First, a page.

Carl Icahn is one of my favorite activist investors, and because he gets results well above the industry average, piggybacking his holdings is a lucrative offer for both individual and institutional investors. At Stockpickr.com we track
like a hawk, updating the portfolio every chance we can get.
As an activist investor, Icahn is not afraid to take large long-term positions in stocks that are both under-managed and undervalued. Icahn indirectly creates value for shareholders, something current management often cannot do for a number of reasons. Here is one of Icahn's most famous quotes that define his feelings regarding the job of CEO.
"The CEO is the fraternity brother type who is great to have a drink with. He's a survivor and maybe not all that smart, but he works his way up the ladder in the corporation. And if you're a survivor, you never have someone beneath you who's smarter than you. So you eventually work your way to CEO. You have someone a little dumber than you underneath, and eventually we'll have morons running everything ... which we're getting closer to."
Icahn has been in the news recently for his large stake in
( BEAS), which just received a hostile bid at $17 a share from
. Icahn has been calling on BEAS to put itself up for sale for some time now, and if investors bought on Icahn's recommendation, the trade would have netted a 45% return.
Icahn is also a major holder of
, which recently announced that it was looking to be bought. Icahn has been pushing for this behind closed doors, as he feels that Biogen is undervalued.
The Icahn effect has already been felt at both BEA Systems and Biogen. He came, he saw, and he conquered.
But what's Icahn's next move?
First, Icahn owns 45% of
American Railcar Industries
, which creates and develops hopper and tank railcars in North America. After taking a hard look at this company, I believe this is one of Icahn's most undervalued positions. At last check, Icahn owns over 6 million shares.
Rising oil prices, coupled with increased Chinese and Indian demand for global commodities, have created an environment where it is not surprising that major investors and hedge funds such as
are loading up on railroad stocks. Their thesis is simple: Higher demand for transportation of food and other commodities will increase earnings for these companies.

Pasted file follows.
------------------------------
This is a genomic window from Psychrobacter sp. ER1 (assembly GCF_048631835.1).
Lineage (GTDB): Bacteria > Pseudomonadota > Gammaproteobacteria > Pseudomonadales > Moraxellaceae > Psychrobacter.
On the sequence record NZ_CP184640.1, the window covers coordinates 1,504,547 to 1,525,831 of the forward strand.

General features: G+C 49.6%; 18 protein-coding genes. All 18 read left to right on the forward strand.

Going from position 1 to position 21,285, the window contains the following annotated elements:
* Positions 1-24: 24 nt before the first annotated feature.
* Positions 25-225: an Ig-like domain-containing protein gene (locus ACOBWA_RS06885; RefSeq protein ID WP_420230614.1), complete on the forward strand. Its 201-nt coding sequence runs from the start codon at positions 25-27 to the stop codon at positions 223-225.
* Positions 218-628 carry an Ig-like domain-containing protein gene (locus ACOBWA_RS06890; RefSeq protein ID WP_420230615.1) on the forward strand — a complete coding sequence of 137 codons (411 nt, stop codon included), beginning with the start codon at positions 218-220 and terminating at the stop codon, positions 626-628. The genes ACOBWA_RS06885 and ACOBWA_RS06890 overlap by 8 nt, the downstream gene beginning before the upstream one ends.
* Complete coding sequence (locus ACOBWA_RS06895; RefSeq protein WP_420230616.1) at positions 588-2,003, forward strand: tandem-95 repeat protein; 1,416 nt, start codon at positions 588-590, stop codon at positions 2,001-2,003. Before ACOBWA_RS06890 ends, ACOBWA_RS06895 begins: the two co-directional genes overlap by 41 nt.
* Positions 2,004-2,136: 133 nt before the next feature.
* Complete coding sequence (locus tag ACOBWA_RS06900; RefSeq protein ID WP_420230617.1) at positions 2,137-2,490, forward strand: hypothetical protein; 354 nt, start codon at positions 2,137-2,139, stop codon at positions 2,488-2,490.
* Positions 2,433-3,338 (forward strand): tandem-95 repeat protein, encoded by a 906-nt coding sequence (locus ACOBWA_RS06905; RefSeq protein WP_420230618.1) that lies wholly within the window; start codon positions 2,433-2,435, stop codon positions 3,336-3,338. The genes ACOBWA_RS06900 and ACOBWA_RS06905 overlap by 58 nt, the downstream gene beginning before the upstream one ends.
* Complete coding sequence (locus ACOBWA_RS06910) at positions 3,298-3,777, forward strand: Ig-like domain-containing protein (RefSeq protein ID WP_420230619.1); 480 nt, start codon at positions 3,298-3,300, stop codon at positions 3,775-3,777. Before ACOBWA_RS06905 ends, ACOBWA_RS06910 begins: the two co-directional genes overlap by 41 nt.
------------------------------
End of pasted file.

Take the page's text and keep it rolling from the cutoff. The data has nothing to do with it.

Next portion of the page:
Icahn is indirectly playing this sector rotation by investing in American Railcar, which develops and fixes new and old railcars. Increased demand for railcars should turn into hefty profits for American Railcar.
With ARII today at $21, the market is severely discounting potential growth and earnings power from ARII. Trading at just 5 times cash flows, this stock is cheap. In August, ARII got killed by investors after second-quarter earnings ticked up by only a penny from a year earlier to 52 cents a share, or $11 million. Analysts polled by Thomson Financial were seeking 12 cents more per share.
While American Railcar did "miss" on what analysts were looking for, it did increase earnings. Sure, the stock should have sold off a bit, but not 20-plus points.
Icahn is going to call for American Railcar to put itself up for sale, or maybe more logically, use its massive amount of cash to buy back shares. I believe this is, at worst, a 3-points-down and, at best, a 15-points-up situation.
Another one of Icahn's picks is
. Near its 52-week low, CYBX develops medical devices that provide vagus (part of the spinal cord) nerve stimulation therapy for the treatment of epilepsy and other debilitating neurological diseases.
The system consists of implanting a generator that delivers an electrical signal to an implantable lead that is attached to the nerve. Now, I always hate to get technical with these stocks, as this tends to jade people's view (i.e., the more complex it sounds, the better the company might be); but clearly this is a huge market.
With about 0.6% of the Canadian population having epilepsy and 20 million Americans having had some form of an attack, CYBX could benefit.
"Despite our challenges with the (treatment-resistant depression) indication, U.S. epilepsy sales experienced some growth, and we continued to achieve double-digit growth in our international sales," said Dan Moore, president and chief executive officer. "We believe we will further increase sales of VNS Therapy for epilepsy patients, and our recent management changes are aimed at that objective."
I believe Icahn sees the long-term secular trend in medical device companies. Near its 52-week low, this Houston-based company could also be a great acquisition target.
Icahn also has a large stake in
Lincoln National Corp
( MOT) (where he is pushing for some serious changes).
To see the rest of Icahn's postions
At the time of publication, James Altucher and/or his fund had no positions in stocks mentioned, although positions may change at any time.
James Altucher is president of Stockpickr LLC, a wholly owned subsidiary of TheStreet.com and part of its network of Web properties, and a managing partner at Formula Capital, an alternative asset management firm that runs a fund of hedge funds. He is also a weekly columnist for
The Financial Times
and the author of
Trade Like a Hedge Fund
Trade Like Warren Buffett
. Under no circumstances does the information in this column represent a recommendation to buy or sell stocks. Altucher appreciates your feedback;
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